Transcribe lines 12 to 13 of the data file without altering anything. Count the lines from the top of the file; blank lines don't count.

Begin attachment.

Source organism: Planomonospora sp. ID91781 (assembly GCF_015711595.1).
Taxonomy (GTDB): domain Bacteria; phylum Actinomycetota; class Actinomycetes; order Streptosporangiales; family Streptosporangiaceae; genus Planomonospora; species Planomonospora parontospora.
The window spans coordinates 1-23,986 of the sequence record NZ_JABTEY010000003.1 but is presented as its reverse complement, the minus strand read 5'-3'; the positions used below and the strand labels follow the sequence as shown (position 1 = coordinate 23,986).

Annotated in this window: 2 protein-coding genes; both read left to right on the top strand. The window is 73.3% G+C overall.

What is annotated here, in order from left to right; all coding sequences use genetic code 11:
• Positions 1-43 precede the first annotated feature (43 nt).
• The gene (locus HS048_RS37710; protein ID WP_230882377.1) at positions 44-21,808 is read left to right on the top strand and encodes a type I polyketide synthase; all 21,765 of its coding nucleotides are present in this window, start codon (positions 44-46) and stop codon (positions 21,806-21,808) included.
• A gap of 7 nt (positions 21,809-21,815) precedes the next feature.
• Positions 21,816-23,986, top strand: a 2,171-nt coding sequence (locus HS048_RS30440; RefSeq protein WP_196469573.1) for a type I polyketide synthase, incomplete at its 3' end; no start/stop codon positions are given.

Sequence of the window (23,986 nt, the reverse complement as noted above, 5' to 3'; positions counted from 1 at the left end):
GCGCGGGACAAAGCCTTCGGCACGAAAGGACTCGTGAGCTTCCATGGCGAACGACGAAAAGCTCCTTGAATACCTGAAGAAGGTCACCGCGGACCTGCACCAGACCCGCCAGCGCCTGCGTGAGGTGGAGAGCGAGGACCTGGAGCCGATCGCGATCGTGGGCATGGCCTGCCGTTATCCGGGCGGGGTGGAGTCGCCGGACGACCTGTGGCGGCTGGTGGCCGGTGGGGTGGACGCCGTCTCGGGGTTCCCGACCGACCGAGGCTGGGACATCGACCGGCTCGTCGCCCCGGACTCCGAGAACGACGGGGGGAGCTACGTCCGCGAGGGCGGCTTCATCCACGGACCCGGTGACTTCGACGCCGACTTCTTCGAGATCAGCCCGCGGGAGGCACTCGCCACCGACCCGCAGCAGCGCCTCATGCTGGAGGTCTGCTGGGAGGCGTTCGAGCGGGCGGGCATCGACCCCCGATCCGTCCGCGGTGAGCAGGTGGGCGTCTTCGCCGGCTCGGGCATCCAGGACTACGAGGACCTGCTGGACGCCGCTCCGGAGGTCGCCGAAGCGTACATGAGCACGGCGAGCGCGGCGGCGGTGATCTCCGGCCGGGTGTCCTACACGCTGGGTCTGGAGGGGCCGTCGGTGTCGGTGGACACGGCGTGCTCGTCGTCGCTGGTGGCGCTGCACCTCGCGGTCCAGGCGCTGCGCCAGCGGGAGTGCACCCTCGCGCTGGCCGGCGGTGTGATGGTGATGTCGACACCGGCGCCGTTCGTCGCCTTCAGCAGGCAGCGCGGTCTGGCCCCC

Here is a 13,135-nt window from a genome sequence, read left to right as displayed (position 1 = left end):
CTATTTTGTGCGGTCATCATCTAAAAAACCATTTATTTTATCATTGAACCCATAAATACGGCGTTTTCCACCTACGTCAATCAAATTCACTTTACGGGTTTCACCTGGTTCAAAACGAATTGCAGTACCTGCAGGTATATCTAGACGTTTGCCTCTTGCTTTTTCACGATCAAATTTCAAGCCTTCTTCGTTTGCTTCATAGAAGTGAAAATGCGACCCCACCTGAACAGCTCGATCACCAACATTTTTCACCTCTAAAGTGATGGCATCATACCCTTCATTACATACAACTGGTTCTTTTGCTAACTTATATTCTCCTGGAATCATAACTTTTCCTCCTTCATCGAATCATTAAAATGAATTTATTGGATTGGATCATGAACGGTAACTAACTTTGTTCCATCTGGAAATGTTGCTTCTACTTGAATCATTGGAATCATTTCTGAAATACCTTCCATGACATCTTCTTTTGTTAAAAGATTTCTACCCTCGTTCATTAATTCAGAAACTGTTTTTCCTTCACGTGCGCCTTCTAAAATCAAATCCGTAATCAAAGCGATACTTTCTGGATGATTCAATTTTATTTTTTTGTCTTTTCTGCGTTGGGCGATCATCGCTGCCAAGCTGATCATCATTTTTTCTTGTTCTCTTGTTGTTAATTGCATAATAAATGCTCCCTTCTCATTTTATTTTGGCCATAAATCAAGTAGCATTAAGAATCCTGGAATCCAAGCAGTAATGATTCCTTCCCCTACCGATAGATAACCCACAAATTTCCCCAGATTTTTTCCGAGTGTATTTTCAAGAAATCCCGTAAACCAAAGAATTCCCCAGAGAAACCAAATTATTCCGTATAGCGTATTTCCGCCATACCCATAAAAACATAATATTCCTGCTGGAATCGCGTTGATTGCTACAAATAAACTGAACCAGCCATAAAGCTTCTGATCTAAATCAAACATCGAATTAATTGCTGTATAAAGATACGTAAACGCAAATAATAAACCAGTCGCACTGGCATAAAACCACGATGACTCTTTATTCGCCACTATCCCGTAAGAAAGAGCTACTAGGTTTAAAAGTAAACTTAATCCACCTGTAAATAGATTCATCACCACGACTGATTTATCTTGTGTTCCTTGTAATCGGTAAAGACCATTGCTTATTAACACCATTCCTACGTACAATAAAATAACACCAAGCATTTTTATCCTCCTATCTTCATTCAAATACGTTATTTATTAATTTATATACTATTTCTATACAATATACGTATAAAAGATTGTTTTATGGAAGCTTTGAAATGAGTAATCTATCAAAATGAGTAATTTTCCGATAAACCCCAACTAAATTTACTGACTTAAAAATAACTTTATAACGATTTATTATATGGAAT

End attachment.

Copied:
Here is a 13,135-nt window from a genome sequence, read left to right as displayed (position 1 = left end):
CTATTTTGTGCGGTCATCATCTAAAAAACCATTTATTTTATCATTGAACCCATAAATACGGCGTTTTCCACCTACGTCAATCAAATTCACTTTACGGGTTTCACCTGGTTCAAAACGAATTGCAGTACCTGCAGGTATATCTAGACGTTTGCCTCTTGCTTTTTCACGATCAAATTTCAAGCCTTCTTCGTTTGCTTCATAGAAGTGAAAATGCGACCCCACCTGAACAGCTCGATCACCAACATTTTTCACCTCTAAAGTGATGGCATCATACCCTTCATTACATACAACTGGTTCTTTTGCTAACTTATATTCTCCTGGAATCATAACTTTTCCTCCTTCATCGAATCATTAAAATGAATTTATTGGATTGGATCATGAACGGTAACTAACTTTGTTCCATCTGGAAATGTTGCTTCTACTTGAATCATTGGAATCATTTCTGAAATACCTTCCATGACATCTTCTTTTGTTAAAAGATTTCTACCCTCGTTCATTAATTCAGAAACTGTTTTTCCTTCACGTGCGCCTTCTAAAATCAAATCCGTAATCAAAGCGATACTTTCTGGATGATTCAATTTTATTTTTTTGTCTTTTCTGCGTTGGGCGATCATCGCTGCCAAGCTGATCATCATTTTTTCTTGTTCTCTTGTTGTTAATTGCATAATAAATGCTCCCTTCTCATTTTATTTTGGCCATAAATCAAGTAGCATTAAGAATCCTGGAATCCAAGCAGTAATGATTCCTTCCCCTACCGATAGATAACCCACAAATTTCCCCAGATTTTTTCCGAGTGTATTTTCAAGAAATCCCGTAAACCAAAGAATTCCCCAGAGAAACCAAATTATTCCGTATAGCGTATTTCCGCCATACCCATAAAAACATAATATTCCTGCTGGAATCGCGTTGATTGCTACAAATAAACTGAACCAGCCATAAAGCTTCTGATCTAAATCAAACATCGAATTAATTGCTGTATAAAGATACGTAAACGCAAATAATAAACCAGTCGCACTGGCATAAAACCACGATGACTCTTTATTCGCCACTATCCCGTAAGAAAGAGCTACTAGGTTTAAAAGTAAACTTAATCCACCTGTAAATAGATTCATCACCACGACTGATTTATCTTGTGTTCCTTGTAATCGGTAAAGACCATTGCTTATTAACACCATTCCTACGTACAATAAAATAACACCAAGCATTTTTATCCTCCTATCTTCATTCAAATACGTTATTTATTAATTTATATACTATTTCTATACAATATACGTATAAAAGATTGTTTTATGGAAGCTTTGAAATGAGTAATCTATCAAAATGAGTAATTTTCCGATAAACCCCAACTAAATTTACTGACTTAAAAATAACTTTATAACGATTTATTATATGGAAT